Here's an old trick for these wet flies: fish them during a hatch, when you'd normally be using a dry fly. This is especially good if you're not sure which bug the trout are taking. A good 'general' wet fly w/ a gold-ribbed hare's ear body & this furnace hackle can do wonders during a hatch of either caddis or mayflies. Sometimes the trout take these as emerging insects, other times I think they look like a crippled, or stillborn, bug. There are several ways to fish a soft hackle wet to a hatch........
You can grease everything - line, leader, fly - & float them up high (as high as a wet fly can be); or you can grease the line & leader & fish the fly just below the surface. This requires you drying the fly occasionally, like a dry fly w/ false casts, as it will become water logged & sink your line. You can also choose to grease the leader & the hackle only, so the body sits in, or just under, the surface film, imitating an emerging insect. There's a lot of ways to fish these flies.
One other trick: if you'll be fishing these flies up top, in or near the surface, tie them on a dry fly hook. (I can hear the intake of breath from the audience now). Seriously, if you know these flies will be used up higher than a wet fly is usually fished, then give yourself every advantage you can & use lighter, finer diameter dry fly hook.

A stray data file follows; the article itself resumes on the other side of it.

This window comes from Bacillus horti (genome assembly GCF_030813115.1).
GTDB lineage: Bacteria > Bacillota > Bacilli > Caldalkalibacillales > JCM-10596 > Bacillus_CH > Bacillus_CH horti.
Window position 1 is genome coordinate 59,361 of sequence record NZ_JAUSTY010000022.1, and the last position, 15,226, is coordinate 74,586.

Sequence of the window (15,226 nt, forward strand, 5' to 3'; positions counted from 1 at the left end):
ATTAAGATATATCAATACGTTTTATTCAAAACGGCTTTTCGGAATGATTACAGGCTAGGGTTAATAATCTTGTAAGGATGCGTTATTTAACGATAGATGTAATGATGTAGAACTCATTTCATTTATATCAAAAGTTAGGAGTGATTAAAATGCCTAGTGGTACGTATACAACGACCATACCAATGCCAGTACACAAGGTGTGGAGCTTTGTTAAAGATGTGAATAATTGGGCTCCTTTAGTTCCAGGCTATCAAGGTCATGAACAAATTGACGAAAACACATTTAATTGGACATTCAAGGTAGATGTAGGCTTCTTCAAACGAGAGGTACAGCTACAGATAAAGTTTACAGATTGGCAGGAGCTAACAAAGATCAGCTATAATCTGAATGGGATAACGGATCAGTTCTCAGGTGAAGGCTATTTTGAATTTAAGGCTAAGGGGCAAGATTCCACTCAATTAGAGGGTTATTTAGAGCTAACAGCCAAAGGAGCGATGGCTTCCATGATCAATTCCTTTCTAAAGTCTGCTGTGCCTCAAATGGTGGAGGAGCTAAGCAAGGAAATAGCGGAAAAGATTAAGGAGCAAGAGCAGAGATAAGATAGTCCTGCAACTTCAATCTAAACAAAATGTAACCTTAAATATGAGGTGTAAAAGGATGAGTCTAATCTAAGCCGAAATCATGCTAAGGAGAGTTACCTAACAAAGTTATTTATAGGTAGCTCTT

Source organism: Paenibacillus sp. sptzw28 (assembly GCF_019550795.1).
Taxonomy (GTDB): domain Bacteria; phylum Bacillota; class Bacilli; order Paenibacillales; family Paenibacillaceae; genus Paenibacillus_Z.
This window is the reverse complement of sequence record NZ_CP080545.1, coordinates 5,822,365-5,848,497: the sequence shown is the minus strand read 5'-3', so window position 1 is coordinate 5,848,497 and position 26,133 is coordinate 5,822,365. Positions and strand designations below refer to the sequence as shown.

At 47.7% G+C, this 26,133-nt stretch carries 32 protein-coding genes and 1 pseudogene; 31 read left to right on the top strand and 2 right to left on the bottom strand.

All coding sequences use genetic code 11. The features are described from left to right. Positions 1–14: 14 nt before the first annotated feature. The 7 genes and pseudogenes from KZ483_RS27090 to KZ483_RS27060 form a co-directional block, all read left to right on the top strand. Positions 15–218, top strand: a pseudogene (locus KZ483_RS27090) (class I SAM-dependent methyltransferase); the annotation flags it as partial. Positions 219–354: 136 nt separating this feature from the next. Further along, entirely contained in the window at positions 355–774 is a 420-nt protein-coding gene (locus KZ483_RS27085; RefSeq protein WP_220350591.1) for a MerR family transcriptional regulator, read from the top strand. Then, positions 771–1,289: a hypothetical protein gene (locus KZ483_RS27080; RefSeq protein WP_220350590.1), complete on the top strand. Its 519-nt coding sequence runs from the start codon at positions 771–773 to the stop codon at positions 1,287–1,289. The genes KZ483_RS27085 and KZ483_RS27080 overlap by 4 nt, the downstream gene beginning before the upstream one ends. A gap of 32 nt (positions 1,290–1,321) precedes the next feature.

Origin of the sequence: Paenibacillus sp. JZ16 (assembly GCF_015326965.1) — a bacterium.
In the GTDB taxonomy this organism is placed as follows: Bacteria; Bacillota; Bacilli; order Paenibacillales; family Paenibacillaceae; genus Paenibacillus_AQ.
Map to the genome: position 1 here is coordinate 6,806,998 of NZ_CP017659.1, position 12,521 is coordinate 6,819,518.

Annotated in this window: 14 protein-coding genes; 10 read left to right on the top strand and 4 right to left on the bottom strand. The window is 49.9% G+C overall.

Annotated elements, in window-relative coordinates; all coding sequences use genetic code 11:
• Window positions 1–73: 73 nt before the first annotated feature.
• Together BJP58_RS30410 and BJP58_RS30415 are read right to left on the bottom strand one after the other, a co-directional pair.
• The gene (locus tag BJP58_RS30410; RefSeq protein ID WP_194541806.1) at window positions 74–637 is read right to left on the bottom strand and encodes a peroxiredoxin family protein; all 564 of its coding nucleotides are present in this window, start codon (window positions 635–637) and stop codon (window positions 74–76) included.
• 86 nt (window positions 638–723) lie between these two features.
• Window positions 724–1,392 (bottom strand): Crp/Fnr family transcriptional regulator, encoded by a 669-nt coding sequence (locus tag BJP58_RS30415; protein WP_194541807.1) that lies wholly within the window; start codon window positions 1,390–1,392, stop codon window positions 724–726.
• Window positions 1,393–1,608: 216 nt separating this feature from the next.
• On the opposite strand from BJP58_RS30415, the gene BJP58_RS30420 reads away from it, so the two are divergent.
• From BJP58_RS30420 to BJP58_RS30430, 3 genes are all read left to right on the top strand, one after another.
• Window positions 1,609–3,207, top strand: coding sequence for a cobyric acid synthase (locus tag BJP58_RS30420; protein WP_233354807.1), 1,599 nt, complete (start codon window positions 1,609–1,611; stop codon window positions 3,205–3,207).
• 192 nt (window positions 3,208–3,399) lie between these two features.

Furnace is a great hackle, which I almost always prefer to regular brown hackle when a fly's recipe calls for brown. To me it just looks a bit more life-like & that is the entire point of our flies.
Now that March is here we can start to celebrate spring - even if it isn't here just yet. To that end, I've reduced the price of the available rods I have listed. Why not start this fishing season off with a brand new fly rod?
The first rod is a Custom Series Bamboo. This one is based on the famous Paul Young Midge rod, my take on it. A 6'-0", 3 piece / 2 tips, made for a 3 or 4 wt line, this rod has a nice medium action that will suit many different fishing situations. It will cast your smaller dry flies, wets, & nymphs all very well. While the original Paul Young taper was a true 4 wt rod, I believe that some anglers will enjoy this rod with a 3 weight line as well.